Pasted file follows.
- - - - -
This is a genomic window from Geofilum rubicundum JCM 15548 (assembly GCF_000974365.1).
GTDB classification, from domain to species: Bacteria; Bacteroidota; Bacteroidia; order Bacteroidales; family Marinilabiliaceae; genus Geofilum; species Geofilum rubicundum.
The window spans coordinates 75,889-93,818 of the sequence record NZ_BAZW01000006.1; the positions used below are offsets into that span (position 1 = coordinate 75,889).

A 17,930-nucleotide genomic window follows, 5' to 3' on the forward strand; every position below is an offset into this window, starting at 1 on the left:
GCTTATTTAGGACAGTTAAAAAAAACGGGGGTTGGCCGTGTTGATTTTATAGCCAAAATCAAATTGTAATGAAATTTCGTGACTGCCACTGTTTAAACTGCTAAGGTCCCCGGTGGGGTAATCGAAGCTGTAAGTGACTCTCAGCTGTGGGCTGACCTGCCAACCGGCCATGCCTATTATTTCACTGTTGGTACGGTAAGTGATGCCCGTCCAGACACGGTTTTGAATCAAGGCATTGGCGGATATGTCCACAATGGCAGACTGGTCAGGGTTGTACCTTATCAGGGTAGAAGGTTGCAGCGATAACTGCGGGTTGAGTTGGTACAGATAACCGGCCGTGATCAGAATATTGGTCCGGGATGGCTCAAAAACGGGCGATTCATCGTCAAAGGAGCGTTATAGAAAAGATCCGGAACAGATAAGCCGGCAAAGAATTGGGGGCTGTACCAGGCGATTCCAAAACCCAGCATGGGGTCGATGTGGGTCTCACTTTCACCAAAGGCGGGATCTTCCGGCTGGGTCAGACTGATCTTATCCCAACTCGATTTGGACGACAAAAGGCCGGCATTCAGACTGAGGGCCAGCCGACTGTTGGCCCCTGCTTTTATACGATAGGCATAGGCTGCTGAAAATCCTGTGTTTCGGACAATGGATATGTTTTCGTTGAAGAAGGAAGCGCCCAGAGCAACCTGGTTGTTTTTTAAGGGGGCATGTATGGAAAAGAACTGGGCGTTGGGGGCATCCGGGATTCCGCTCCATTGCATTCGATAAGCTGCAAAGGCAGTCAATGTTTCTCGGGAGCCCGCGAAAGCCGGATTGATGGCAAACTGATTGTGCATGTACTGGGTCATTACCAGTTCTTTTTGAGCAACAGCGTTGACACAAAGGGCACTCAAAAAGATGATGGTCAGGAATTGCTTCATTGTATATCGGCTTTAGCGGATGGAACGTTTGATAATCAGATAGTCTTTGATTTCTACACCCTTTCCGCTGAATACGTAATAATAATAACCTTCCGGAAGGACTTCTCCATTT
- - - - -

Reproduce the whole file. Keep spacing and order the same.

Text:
This is a genomic window from Geofilum rubicundum JCM 15548 (assembly GCF_000974365.1).
GTDB classification, from domain to species: Bacteria; Bacteroidota; Bacteroidia; order Bacteroidales; family Marinilabiliaceae; genus Geofilum; species Geofilum rubicundum.
The window spans coordinates 75,889-93,818 of the sequence record NZ_BAZW01000006.1; the positions used below are offsets into that span (position 1 = coordinate 75,889).

A 17,930-nucleotide genomic window follows, 5' to 3' on the forward strand; every position below is an offset into this window, starting at 1 on the left:
GCTTATTTAGGACAGTTAAAAAAAACGGGGGTTGGCCGTGTTGATTTTATAGCCAAAATCAAATTGTAATGAAATTTCGTGACTGCCACTGTTTAAACTGCTAAGGTCCCCGGTGGGGTAATCGAAGCTGTAAGTGACTCTCAGCTGTGGGCTGACCTGCCAACCGGCCATGCCTATTATTTCACTGTTGGTACGGTAAGTGATGCCCGTCCAGACACGGTTTTGAATCAAGGCATTGGCGGATATGTCCACAATGGCAGACTGGTCAGGGTTGTACCTTATCAGGGTAGAAGGTTGCAGCGATAACTGCGGGTTGAGTTGGTACAGATAACCGGCCGTGATCAGAATATTGGTCCGGGATGGCTCAAAAACGGGCGATTCATCGTCAAAGGAGCGTTATAGAAAAGATCCGGAACAGATAAGCCGGCAAAGAATTGGGGGCTGTACCAGGCGATTCCAAAACCCAGCATGGGGTCGATGTGGGTCTCACTTTCACCAAAGGCGGGATCTTCCGGCTGGGTCAGACTGATCTTATCCCAACTCGATTTGGACGACAAAAGGCCGGCATTCAGACTGAGGGCCAGCCGACTGTTGGCCCCTGCTTTTATACGATAGGCATAGGCTGCTGAAAATCCTGTGTTTCGGACAATGGATATGTTTTCGTTGAAGAAGGAAGCGCCCAGAGCAACCTGGTTGTTTTTTAAGGGGGCATGTATGGAAAAGAACTGGGCGTTGGGGGCATCCGGGATTCCGCTCCATTGCATTCGATAAGCTGCAAAGGCAGTCAATGTTTCTCGGGAGCCCGCGAAAGCCGGATTGATGGCAAACTGATTGTGCATGTACTGGGTCATTACCAGTTCTTTTTGAGCAACAGCGTTGACACAAAGGGCACTCAAAAAGATGATGGTCAGGAATTGCTTCATTGTATATCGGCTTTAGCGGATGGAACGTTTGATAATCAGATAGTCTTTGATTTCTACACCCTTTCCGCTGAATACGTAATAATAATAACCTTCCGGAAGGACTTCTCCATTT